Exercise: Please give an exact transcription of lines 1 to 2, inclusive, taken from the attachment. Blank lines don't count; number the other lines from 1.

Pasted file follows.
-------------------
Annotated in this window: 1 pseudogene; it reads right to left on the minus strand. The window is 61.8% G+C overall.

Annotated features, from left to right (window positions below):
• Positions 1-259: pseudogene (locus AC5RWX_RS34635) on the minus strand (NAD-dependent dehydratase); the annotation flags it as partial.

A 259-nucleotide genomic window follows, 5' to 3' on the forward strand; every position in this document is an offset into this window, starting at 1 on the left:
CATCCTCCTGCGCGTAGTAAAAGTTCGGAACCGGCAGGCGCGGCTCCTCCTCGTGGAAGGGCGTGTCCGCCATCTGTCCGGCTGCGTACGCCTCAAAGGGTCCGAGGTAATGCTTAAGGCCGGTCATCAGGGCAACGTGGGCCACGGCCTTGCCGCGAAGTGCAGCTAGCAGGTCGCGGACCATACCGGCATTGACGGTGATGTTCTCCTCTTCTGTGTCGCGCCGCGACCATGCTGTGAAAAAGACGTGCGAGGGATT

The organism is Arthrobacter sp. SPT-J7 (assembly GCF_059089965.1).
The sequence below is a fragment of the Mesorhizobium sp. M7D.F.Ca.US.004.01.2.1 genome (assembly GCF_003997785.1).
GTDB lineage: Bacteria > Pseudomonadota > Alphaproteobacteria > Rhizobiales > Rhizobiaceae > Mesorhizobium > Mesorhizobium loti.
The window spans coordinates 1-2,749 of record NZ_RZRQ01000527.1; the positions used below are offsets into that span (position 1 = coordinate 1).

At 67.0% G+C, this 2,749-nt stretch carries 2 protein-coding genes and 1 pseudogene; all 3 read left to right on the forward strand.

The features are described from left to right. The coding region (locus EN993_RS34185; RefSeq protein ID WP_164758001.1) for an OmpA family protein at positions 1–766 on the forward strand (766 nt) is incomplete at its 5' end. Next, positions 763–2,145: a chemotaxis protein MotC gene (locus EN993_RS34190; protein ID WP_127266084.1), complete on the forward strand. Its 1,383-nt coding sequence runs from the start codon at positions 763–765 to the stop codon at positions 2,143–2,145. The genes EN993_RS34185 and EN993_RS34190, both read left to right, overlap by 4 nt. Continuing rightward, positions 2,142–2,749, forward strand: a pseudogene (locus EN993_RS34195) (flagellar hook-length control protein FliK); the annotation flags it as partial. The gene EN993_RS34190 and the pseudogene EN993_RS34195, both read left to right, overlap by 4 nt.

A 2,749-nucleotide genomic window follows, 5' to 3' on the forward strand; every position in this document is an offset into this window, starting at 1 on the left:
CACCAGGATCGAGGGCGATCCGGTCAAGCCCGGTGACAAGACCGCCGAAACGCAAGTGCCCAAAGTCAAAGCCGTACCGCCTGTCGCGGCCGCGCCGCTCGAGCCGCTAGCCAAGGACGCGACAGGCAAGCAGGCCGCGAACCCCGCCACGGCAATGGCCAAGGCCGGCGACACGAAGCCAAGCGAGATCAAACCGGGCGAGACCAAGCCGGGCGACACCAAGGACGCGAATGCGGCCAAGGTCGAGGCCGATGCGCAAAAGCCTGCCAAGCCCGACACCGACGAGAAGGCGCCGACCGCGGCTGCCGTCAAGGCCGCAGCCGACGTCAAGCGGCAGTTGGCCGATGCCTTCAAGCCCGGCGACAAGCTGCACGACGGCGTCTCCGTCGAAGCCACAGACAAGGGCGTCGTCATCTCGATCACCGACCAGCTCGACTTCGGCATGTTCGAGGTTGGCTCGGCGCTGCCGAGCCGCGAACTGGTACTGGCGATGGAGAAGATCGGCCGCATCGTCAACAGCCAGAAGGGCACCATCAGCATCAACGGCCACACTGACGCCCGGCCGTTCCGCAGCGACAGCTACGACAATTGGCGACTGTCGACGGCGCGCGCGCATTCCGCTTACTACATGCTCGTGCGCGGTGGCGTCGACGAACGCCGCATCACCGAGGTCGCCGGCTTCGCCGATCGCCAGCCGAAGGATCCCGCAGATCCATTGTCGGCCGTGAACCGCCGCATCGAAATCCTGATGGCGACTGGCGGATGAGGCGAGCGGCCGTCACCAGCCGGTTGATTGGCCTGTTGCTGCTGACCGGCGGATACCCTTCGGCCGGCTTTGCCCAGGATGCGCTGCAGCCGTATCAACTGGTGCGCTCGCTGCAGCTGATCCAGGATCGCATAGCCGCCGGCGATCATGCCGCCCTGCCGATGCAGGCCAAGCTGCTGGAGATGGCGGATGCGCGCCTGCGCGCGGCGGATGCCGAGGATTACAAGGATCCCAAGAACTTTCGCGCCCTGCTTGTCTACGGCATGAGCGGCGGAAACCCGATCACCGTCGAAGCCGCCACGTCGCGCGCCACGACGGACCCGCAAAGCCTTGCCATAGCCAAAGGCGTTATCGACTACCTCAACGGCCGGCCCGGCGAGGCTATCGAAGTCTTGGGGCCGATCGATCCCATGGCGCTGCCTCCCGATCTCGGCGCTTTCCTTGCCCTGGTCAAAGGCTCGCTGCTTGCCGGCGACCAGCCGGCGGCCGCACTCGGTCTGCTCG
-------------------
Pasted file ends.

Annotated in this window: 1 pseudogene; it reads right to left on the minus strand. The window is 61.8% G+C overall.

Annotated features, from left to right (window positions below):